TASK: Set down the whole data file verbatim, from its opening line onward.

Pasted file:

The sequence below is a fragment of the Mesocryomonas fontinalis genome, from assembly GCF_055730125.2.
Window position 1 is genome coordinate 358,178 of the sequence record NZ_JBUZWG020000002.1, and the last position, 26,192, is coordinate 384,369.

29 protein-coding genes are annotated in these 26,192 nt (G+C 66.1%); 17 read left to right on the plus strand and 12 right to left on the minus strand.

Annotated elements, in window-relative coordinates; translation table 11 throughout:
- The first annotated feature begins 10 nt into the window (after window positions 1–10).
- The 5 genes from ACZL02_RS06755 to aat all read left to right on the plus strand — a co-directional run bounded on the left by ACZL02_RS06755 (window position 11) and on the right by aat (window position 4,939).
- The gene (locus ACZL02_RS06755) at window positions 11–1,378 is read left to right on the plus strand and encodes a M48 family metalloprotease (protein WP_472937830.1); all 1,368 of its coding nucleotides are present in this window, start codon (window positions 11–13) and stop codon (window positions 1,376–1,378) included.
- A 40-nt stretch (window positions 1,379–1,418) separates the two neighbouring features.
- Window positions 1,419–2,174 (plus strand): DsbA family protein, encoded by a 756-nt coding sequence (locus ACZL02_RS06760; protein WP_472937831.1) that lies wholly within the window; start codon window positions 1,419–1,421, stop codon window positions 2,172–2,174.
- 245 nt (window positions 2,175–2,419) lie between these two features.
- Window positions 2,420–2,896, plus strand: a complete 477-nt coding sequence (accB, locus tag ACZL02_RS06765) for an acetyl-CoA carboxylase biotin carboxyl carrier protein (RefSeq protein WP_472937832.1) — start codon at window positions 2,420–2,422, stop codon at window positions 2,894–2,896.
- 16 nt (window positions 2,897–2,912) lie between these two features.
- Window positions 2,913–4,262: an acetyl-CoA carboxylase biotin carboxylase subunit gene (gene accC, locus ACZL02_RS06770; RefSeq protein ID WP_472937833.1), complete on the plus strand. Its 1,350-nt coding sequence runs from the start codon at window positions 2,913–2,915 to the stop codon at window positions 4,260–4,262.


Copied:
The sequence below is a fragment of the Mesocryomonas fontinalis genome, from assembly GCF_055730125.2.
Window position 1 is genome coordinate 358,178 of the sequence record NZ_JBUZWG020000002.1, and the last position, 26,192, is coordinate 384,369.

29 protein-coding genes are annotated in these 26,192 nt (G+C 66.1%); 17 read left to right on the plus strand and 12 right to left on the minus strand.

Annotated elements, in window-relative coordinates; translation table 11 throughout:
- The first annotated feature begins 10 nt into the window (after window positions 1–10).
- The 5 genes from ACZL02_RS06755 to aat all read left to right on the plus strand — a co-directional run bounded on the left by ACZL02_RS06755 (window position 11) and on the right by aat (window position 4,939).
- The gene (locus ACZL02_RS06755) at window positions 11–1,378 is read left to right on the plus strand and encodes a M48 family metalloprotease (protein WP_472937830.1); all 1,368 of its coding nucleotides are present in this window, start codon (window positions 11–13) and stop codon (window positions 1,376–1,378) included.
- A 40-nt stretch (window positions 1,379–1,418) separates the two neighbouring features.
- Window positions 1,419–2,174 (plus strand): DsbA family protein, encoded by a 756-nt coding sequence (locus ACZL02_RS06760; protein WP_472937831.1) that lies wholly within the window; start codon window positions 1,419–1,421, stop codon window positions 2,172–2,174.
- 245 nt (window positions 2,175–2,419) lie between these two features.
- Window positions 2,420–2,896, plus strand: a complete 477-nt coding sequence (accB, locus tag ACZL02_RS06765) for an acetyl-CoA carboxylase biotin carboxyl carrier protein (RefSeq protein WP_472937832.1) — start codon at window positions 2,420–2,422, stop codon at window positions 2,894–2,896.
- 16 nt (window positions 2,897–2,912) lie between these two features.
- Window positions 2,913–4,262: an acetyl-CoA carboxylase biotin carboxylase subunit gene (gene accC, locus ACZL02_RS06770; RefSeq protein ID WP_472937833.1), complete on the plus strand. Its 1,350-nt coding sequence runs from the start codon at window positions 2,913–2,915 to the stop codon at window positions 4,260–4,262.